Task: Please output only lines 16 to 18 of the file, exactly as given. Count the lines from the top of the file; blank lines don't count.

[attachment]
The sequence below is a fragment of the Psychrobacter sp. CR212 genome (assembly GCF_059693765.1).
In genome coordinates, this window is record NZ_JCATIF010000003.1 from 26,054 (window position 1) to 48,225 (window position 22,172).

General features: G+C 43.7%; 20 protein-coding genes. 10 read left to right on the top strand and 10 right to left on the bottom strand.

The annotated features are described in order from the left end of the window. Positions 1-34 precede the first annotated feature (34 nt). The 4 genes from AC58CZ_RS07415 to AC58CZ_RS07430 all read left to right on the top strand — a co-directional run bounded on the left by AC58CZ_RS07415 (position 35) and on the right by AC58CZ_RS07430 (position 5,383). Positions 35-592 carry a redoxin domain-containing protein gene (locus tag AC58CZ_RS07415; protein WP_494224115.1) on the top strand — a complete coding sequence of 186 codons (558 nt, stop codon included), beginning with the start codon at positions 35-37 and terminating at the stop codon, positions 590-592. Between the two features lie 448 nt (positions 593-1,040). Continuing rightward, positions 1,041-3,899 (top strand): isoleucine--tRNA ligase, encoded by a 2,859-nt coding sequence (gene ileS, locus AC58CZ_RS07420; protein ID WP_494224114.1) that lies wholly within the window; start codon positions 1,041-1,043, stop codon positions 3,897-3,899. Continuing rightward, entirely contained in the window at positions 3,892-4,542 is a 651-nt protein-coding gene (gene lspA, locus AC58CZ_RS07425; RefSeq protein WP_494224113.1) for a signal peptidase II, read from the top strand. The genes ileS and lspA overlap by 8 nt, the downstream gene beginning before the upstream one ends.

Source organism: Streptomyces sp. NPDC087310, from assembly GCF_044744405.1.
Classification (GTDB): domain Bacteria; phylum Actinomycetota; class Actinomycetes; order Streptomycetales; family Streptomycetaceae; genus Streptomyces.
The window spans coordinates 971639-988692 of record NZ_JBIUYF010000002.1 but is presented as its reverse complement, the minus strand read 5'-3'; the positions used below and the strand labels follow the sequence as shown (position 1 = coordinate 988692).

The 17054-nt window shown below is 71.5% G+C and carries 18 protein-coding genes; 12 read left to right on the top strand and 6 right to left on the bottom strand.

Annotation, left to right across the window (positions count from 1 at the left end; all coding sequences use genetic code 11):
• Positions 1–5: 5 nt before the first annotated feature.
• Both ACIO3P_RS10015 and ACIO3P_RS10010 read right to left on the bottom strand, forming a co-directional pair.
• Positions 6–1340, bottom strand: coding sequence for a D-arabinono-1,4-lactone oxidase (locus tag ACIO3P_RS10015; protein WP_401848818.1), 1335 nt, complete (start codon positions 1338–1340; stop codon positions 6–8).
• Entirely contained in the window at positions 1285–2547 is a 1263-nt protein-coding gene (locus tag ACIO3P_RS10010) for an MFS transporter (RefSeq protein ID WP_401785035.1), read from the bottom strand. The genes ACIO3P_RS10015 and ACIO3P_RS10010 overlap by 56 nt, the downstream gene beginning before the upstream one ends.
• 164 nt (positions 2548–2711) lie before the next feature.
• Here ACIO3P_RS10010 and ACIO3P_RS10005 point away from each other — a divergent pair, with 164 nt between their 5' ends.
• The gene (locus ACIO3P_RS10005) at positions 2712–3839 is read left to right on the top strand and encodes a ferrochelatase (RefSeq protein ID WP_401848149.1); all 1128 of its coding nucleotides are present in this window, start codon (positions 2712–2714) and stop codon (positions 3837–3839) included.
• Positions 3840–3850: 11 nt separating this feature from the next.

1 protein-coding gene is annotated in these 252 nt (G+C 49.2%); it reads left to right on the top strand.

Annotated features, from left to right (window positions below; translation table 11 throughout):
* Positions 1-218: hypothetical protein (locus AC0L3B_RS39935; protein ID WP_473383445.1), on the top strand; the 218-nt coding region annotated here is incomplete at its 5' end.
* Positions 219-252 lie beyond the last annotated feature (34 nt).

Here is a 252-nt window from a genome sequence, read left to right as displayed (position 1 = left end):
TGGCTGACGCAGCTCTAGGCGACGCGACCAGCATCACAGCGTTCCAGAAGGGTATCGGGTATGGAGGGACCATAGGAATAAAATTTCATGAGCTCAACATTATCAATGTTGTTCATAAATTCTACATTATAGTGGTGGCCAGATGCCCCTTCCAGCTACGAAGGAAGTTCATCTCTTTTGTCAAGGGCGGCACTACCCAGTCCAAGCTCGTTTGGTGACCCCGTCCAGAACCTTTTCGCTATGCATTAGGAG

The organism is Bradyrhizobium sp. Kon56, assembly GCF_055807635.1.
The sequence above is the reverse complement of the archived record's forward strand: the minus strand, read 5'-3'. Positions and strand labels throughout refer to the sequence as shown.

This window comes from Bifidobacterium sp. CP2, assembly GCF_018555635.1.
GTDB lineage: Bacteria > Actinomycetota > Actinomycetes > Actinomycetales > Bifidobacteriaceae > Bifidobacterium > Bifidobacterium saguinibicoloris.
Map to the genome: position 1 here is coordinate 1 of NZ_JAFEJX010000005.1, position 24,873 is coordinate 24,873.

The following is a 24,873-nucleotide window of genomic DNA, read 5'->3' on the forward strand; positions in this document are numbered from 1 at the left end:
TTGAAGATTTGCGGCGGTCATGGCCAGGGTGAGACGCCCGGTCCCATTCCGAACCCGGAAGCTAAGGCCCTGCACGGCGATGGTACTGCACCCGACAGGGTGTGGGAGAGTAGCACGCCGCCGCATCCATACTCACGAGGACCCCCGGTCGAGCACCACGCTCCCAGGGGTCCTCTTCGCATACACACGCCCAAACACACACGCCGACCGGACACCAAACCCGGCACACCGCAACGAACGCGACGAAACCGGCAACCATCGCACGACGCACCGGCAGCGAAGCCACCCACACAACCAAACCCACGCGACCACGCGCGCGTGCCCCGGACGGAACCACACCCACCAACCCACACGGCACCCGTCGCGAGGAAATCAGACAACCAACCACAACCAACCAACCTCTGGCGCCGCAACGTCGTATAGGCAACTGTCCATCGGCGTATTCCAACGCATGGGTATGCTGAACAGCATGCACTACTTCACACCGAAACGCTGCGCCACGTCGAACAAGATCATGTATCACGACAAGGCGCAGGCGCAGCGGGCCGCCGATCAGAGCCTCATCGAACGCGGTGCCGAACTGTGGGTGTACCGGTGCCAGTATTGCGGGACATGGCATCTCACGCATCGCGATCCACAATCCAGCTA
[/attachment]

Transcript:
• The gene (locus ACIO3P_RS10005) at positions 2712–3839 is read left to right on the top strand and encodes a ferrochelatase (RefSeq protein ID WP_401848149.1); all 1128 of its coding nucleotides are present in this window, start codon (positions 2712–2714) and stop codon (positions 3837–3839) included.
• Positions 3840–3850: 11 nt separating this feature from the next.

1 protein-coding gene is annotated in these 252 nt (G+C 49.2%); it reads left to right on the top strand.